On 7/27/11 10:12 AM, willshak wrote:
> So you want to thin out a baseball bat for training, which will also
> make it lighter. Then, after the training is complete, you'll play
> baseball with a bat that is larger in diameter and also heavier?
It won't be lighter. The composite bats used today are mush lighter
> Sounds like a plan. Do you ever notice that the on-deck batter puts
> weights on the bat and takes practice swings with that heavier bat
> before he steps into the batter's box?
That's yet another tradition in baseball that's stood the test of time,
but not the test of science. Scientific studies have shown that a
heavier bat messes up your timing and a batter who uses the same bat in
the on-deck circle gets better results.
Here's another. Corked bats don't hit as far as un-corked bats. And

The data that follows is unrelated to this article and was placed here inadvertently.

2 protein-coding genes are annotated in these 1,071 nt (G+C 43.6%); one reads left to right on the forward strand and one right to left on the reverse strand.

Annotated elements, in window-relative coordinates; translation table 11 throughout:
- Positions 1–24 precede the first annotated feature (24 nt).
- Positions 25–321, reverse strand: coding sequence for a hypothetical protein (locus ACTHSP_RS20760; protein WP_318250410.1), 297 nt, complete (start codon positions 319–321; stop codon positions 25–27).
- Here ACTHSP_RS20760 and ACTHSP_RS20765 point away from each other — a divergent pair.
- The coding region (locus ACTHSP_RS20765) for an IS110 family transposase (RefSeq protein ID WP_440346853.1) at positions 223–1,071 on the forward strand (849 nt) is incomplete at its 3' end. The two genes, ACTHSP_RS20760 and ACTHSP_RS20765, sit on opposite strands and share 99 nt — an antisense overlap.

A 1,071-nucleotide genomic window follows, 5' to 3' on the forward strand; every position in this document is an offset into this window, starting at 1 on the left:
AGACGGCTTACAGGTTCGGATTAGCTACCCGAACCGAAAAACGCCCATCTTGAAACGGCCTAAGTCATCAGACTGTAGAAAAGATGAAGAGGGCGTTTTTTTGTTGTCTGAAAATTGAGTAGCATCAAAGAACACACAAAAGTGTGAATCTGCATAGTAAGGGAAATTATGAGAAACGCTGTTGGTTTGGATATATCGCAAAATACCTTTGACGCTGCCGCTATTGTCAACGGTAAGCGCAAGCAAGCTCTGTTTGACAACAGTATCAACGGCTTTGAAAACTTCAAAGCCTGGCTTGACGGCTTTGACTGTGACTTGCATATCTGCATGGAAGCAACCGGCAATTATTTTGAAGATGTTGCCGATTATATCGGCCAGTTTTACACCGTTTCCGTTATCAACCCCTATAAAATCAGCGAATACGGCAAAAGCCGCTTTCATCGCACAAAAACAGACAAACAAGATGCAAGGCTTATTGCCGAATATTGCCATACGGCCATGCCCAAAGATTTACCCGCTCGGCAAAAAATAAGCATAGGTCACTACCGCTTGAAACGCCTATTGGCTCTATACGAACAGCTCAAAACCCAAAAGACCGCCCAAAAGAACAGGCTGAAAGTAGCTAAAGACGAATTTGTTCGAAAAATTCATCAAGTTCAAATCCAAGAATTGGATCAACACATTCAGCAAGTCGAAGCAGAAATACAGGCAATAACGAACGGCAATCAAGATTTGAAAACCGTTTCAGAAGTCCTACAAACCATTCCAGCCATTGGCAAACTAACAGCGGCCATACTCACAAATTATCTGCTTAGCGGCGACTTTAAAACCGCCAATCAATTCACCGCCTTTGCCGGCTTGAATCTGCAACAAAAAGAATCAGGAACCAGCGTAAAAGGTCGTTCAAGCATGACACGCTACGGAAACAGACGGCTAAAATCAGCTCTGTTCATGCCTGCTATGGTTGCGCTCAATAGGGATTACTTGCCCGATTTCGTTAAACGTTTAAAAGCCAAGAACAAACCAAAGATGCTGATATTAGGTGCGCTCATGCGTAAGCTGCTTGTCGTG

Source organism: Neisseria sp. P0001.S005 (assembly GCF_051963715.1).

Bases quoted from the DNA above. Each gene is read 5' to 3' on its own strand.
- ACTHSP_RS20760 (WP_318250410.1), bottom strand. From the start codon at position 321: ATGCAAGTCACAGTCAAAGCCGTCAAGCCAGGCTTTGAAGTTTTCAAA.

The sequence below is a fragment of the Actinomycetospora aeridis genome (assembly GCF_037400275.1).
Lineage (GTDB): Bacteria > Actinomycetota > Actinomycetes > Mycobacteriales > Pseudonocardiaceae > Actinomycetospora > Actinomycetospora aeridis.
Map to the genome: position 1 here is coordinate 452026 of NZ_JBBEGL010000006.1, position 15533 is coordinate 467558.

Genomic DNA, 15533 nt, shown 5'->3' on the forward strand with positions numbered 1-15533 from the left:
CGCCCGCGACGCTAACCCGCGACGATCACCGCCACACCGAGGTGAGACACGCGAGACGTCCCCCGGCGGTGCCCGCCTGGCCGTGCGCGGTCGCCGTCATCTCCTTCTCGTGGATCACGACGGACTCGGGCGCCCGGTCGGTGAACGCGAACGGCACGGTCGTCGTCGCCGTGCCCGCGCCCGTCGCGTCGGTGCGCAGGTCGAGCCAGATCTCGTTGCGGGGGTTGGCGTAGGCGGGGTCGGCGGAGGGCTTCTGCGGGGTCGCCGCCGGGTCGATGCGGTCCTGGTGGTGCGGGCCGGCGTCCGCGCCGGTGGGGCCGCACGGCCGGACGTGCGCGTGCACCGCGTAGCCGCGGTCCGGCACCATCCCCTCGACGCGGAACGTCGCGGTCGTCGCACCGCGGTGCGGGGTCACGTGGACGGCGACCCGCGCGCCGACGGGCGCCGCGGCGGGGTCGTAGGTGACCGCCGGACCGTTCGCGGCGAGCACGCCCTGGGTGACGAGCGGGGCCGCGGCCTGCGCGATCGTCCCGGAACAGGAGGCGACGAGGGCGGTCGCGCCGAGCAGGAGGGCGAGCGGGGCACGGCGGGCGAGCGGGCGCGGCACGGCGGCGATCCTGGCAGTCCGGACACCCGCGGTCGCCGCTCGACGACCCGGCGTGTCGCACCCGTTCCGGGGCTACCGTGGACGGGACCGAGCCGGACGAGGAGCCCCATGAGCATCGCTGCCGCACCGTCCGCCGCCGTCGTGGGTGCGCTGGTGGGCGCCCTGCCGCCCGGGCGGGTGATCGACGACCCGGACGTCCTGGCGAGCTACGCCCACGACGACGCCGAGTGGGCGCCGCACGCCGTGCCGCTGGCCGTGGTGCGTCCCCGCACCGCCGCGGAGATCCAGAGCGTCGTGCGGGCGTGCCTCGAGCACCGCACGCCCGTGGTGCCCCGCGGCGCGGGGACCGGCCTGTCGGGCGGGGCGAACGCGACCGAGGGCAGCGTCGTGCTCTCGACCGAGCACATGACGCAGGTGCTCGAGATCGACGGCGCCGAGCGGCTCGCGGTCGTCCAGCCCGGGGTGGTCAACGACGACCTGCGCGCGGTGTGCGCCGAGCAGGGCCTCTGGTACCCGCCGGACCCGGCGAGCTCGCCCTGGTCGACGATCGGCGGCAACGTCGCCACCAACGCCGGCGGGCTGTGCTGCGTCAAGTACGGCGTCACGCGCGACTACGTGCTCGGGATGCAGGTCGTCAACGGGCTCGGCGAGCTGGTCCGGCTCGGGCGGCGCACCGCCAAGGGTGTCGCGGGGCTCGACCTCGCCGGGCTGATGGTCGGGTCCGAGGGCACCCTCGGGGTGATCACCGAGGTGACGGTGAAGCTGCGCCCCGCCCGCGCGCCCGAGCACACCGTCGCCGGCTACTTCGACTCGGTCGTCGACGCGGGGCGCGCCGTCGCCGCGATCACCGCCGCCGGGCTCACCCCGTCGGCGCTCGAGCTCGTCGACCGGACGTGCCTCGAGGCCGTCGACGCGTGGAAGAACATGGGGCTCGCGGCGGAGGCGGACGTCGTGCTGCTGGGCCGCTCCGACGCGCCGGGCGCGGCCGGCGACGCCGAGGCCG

another, sliding into first base is a lot slower than running through.
There are a bunch of these.
However, you will never convince the baseball player of this, because
his two strongest and most convincing training tools for baseball are
ritual and superstition. Players have been hogtied by these two for as
long as the game has been played. You'll never convince the fan of this
because they say, "Well, they've been doing it as long as I can remember
and they're the ones playing professional baseball so they must know
wheat they're doing."
"Playing is not something I do at night, it's my function in life"
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